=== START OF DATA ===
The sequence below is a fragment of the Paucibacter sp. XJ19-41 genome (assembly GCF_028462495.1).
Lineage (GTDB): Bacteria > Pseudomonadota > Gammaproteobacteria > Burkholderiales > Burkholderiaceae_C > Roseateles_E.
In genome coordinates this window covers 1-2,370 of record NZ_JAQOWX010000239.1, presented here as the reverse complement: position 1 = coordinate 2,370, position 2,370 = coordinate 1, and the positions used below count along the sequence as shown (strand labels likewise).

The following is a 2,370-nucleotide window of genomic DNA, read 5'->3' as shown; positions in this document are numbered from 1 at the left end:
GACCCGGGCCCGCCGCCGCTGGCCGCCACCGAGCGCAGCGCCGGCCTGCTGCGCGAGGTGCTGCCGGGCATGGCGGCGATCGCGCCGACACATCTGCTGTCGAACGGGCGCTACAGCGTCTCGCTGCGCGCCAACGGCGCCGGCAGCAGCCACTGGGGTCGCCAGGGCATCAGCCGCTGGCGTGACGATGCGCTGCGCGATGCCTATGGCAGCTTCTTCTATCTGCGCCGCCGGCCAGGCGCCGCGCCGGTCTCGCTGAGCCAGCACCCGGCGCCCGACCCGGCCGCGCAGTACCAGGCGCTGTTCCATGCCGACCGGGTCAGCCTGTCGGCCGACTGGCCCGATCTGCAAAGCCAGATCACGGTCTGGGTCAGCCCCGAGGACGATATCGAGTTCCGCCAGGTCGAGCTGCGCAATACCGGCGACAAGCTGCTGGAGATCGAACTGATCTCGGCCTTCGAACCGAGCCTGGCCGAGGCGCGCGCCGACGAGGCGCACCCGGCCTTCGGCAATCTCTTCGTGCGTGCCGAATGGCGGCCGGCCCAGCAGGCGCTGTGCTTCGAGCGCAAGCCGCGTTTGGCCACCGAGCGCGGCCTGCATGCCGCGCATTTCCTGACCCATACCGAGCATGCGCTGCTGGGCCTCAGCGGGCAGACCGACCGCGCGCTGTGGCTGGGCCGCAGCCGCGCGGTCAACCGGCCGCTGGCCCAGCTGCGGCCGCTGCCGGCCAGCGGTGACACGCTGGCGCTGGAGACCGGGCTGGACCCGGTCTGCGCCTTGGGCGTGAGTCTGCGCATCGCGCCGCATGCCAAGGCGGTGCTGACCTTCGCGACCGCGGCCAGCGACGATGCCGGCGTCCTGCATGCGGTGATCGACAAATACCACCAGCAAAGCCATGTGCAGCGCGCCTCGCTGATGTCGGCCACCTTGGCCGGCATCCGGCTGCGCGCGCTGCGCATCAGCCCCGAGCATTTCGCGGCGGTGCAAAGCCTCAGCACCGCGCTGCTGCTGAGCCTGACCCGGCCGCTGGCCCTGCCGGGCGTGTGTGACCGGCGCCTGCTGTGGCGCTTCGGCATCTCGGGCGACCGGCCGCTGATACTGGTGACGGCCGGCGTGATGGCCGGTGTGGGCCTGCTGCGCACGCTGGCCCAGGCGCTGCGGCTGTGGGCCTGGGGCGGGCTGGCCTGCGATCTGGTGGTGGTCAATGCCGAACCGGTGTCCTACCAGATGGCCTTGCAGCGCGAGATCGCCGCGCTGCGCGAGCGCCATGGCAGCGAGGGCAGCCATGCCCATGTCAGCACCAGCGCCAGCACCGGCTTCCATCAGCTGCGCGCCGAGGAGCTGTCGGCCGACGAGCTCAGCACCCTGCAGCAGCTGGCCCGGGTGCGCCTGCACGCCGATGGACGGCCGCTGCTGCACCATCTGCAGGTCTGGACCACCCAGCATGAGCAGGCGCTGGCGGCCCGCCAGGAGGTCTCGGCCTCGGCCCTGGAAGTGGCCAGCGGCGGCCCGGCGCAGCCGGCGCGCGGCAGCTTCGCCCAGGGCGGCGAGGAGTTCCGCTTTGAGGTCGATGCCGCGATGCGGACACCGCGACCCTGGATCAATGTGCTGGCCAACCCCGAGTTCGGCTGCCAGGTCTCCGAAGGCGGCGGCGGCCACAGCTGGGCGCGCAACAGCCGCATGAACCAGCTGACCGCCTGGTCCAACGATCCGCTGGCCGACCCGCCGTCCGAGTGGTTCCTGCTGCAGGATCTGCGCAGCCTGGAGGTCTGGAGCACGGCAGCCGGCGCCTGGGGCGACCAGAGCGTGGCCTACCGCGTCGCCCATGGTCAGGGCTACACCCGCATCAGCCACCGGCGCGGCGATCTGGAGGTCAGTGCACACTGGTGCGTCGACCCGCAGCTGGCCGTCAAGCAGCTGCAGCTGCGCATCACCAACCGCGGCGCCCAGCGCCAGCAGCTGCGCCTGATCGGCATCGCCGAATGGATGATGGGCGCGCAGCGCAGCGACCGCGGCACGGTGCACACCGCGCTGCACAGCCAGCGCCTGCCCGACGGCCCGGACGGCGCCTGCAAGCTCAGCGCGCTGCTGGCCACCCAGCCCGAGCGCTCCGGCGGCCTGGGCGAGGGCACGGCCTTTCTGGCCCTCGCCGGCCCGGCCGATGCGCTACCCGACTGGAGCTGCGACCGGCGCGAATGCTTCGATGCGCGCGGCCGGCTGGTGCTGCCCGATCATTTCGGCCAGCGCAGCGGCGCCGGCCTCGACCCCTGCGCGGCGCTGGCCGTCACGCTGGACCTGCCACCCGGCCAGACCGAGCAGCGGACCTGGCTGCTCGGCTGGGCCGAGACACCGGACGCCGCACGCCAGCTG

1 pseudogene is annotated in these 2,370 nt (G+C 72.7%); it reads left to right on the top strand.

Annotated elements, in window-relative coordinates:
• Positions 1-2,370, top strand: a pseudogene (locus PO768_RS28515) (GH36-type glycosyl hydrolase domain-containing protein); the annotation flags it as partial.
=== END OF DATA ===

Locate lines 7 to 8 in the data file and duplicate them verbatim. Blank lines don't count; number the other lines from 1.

Annotated elements, in window-relative coordinates:
• Positions 1-2,370, top strand: a pseudogene (locus PO768_RS28515) (GH36-type glycosyl hydrolase domain-containing protein); the annotation flags it as partial.